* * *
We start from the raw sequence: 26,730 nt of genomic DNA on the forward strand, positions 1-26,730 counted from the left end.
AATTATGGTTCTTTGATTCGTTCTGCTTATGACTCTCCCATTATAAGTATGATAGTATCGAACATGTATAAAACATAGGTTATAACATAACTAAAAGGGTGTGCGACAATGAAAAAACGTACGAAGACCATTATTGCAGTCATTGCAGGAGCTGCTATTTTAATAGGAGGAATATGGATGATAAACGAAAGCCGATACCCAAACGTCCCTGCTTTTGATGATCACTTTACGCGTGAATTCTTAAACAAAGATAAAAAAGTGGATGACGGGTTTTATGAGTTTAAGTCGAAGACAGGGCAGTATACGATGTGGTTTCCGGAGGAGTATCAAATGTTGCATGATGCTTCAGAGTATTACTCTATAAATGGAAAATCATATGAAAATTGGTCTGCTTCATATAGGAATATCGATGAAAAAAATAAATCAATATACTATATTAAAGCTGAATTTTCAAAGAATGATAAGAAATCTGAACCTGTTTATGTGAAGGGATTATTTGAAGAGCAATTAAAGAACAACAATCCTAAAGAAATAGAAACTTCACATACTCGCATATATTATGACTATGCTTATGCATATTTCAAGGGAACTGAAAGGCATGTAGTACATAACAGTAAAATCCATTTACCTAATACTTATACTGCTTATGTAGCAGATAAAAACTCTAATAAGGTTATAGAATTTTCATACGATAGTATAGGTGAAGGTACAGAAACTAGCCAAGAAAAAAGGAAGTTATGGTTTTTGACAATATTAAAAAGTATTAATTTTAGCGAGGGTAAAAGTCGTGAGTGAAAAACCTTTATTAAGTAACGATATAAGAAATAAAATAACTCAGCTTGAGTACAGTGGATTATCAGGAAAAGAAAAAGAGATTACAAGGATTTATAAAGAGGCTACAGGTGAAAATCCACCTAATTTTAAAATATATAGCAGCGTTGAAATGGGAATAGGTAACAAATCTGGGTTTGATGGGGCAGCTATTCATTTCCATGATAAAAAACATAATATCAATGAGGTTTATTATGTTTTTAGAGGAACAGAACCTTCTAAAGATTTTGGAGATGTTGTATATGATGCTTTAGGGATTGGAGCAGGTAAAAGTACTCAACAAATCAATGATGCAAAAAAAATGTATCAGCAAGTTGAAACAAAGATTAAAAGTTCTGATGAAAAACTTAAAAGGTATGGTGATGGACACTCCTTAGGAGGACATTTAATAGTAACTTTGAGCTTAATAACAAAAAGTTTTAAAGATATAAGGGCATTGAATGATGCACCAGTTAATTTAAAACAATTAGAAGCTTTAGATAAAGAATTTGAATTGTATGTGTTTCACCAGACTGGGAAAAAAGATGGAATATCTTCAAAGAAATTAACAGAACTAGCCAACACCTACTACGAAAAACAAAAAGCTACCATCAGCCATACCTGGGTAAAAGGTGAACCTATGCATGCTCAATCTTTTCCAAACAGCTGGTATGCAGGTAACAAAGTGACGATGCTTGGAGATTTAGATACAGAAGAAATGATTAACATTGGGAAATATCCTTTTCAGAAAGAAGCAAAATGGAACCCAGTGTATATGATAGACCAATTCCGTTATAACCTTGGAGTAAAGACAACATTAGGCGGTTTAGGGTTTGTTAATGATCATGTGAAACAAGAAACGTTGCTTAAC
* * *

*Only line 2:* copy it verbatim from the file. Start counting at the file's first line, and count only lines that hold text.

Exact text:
AATTATGGTTCTTTGATTCGTTCTGCTTATGACTCTCCCATTATAAGTATGATAGTATCGAACATGTATAAAACATAGGTTATAACATAACTAAAAGGGTGTGCGACAATGAAAAAACGTACGAAGACCATTATTGCAGTCATTGCAGGAGCTGCTATTTTAATAGGAGGAATATGGATGATAAACGAAAGCCGATACCCAAACGTCCCTGCTTTTGATGATCACTTTACGCGTGAATTCTTAAACAAAGATAAAAAAGTGGATGACGGGTTTTATGAGTTTAAGTCGAAGACAGGGCAGTATACGATGTGGTTTCCGGAGGAGTATCAAATGTTGCATGATGCTTCAGAGTATTACTCTATAAATGGAAAATCATATGAAAATTGGTCTGCTTCATATAGGAATATCGATGAAAAAAATAAATCAATATACTATATTAAAGCTGAATTTTCAAAGAATGATAAGAAATCTGAACCTGTTTATGTGAAGGGATTATTTGAAGAGCAATTAAAGAACAACAATCCTAAAGAAATAGAAACTTCACATACTCGCATATATTATGACTATGCTTATGCATATTTCAAGGGAACTGAAAGGCATGTAGTACATAACAGTAAAATCCATTTACCTAATACTTATACTGCTTATGTAGCAGATAAAAACTCTAATAAGGTTATAGAATTTTCATACGATAGTATAGGTGAAGGTACAGAAACTAGCCAAGAAAAAAGGAAGTTATGGTTTTTGACAATATTAAAAAGTATTAATTTTAGCGAGGGTAAAAGTCGTGAGTGAAAAACCTTTATTAAGTAACGATATAAGAAATAAAATAACTCAGCTTGAGTACAGTGGATTATCAGGAAAAGAAAAAGAGATTACAAGGATTTATAAAGAGGCTACAGGTGAAAATCCACCTAATTTTAAAATATATAGCAGCGTTGAAATGGGAATAGGTAACAAATCTGGGTTTGATGGGGCAGCTATTCATTTCCATGATAAAAAACATAATATCAATGAGGTTTATTATGTTTTTAGAGGAACAGAACCTTCTAAAGATTTTGGAGATGTTGTATATGATGCTTTAGGGATTGGAGCAGGTAAAAGTACTCAACAAATCAATGATGCAAAAAAAATGTATCAGCAAGTTGAAACAAAGATTAAAAGTTCTGATGAAAAACTTAAAAGGTATGGTGATGGACACTCCTTAGGAGGACATTTAATAGTAACTTTGAGCTTAATAACAAAAAGTTTTAAAGATATAAGGGCATTGAATGATGCACCAGTTAATTTAAAACAATTAGAAGCTTTAGATAAAGAATTTGAATTGTATGTGTTTCACCAGACTGGGAAAAAAGATGGAATATCTTCAAAGAAATTAACAGAACTAGCCAACACCTACTACGAAAAACAAAAAGCTACCATCAGCCATACCTGGGTAAAAGGTGAACCTATGCATGCTCAATCTTTTCCAAACAGCTGGTATGCAGGTAACAAAGTGACGATGCTTGGAGATTTAGATACAGAAGAAATGATTAACATTGGGAAATATCCTTTTCAGAAAGAAGCAAAATGGAACCCAGTGTATATGATAGACCAATTCCGTTATAACCTTGGAGTAAAGACAACATTAGGCGGTTTAGGGTTTGTTAATGATCATGTGAAACAAGAAACGTTGCTTAAC